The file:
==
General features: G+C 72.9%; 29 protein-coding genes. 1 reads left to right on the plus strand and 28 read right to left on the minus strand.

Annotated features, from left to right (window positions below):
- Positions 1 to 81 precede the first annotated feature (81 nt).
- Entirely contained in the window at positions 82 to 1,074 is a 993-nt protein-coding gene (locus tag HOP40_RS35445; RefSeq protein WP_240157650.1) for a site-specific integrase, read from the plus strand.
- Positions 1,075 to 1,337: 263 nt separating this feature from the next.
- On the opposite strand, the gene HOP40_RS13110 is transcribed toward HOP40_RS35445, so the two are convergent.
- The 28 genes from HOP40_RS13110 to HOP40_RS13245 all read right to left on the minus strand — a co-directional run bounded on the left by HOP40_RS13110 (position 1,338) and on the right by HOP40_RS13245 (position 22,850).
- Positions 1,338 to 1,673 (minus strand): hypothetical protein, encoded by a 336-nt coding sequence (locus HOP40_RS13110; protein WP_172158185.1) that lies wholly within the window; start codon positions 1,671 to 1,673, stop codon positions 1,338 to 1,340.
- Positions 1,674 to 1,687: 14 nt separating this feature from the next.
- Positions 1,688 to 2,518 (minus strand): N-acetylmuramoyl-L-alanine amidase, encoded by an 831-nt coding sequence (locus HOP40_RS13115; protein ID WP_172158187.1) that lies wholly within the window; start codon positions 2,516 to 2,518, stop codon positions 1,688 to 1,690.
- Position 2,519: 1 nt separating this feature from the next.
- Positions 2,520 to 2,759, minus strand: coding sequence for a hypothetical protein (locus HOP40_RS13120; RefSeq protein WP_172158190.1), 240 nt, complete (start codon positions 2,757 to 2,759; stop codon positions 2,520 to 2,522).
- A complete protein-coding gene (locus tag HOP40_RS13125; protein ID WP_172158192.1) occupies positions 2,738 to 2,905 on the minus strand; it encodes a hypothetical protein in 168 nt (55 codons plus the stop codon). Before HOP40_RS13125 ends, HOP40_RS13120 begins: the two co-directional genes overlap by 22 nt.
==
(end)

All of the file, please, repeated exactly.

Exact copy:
General features: G+C 72.9%; 29 protein-coding genes. 1 reads left to right on the plus strand and 28 read right to left on the minus strand.

Annotated features, from left to right (window positions below):
- Positions 1 to 81 precede the first annotated feature (81 nt).
- Entirely contained in the window at positions 82 to 1,074 is a 993-nt protein-coding gene (locus tag HOP40_RS35445; RefSeq protein WP_240157650.1) for a site-specific integrase, read from the plus strand.
- Positions 1,075 to 1,337: 263 nt separating this feature from the next.
- On the opposite strand, the gene HOP40_RS13110 is transcribed toward HOP40_RS35445, so the two are convergent.
- The 28 genes from HOP40_RS13110 to HOP40_RS13245 all read right to left on the minus strand — a co-directional run bounded on the left by HOP40_RS13110 (position 1,338) and on the right by HOP40_RS13245 (position 22,850).
- Positions 1,338 to 1,673 (minus strand): hypothetical protein, encoded by a 336-nt coding sequence (locus HOP40_RS13110; protein WP_172158185.1) that lies wholly within the window; start codon positions 1,671 to 1,673, stop codon positions 1,338 to 1,340.
- Positions 1,674 to 1,687: 14 nt separating this feature from the next.
- Positions 1,688 to 2,518 (minus strand): N-acetylmuramoyl-L-alanine amidase, encoded by an 831-nt coding sequence (locus HOP40_RS13115; protein ID WP_172158187.1) that lies wholly within the window; start codon positions 2,516 to 2,518, stop codon positions 1,688 to 1,690.
- Position 2,519: 1 nt separating this feature from the next.
- Positions 2,520 to 2,759, minus strand: coding sequence for a hypothetical protein (locus HOP40_RS13120; RefSeq protein WP_172158190.1), 240 nt, complete (start codon positions 2,757 to 2,759; stop codon positions 2,520 to 2,522).
- A complete protein-coding gene (locus tag HOP40_RS13125; protein ID WP_172158192.1) occupies positions 2,738 to 2,905 on the minus strand; it encodes a hypothetical protein in 168 nt (55 codons plus the stop codon). Before HOP40_RS13125 ends, HOP40_RS13120 begins: the two co-directional genes overlap by 22 nt.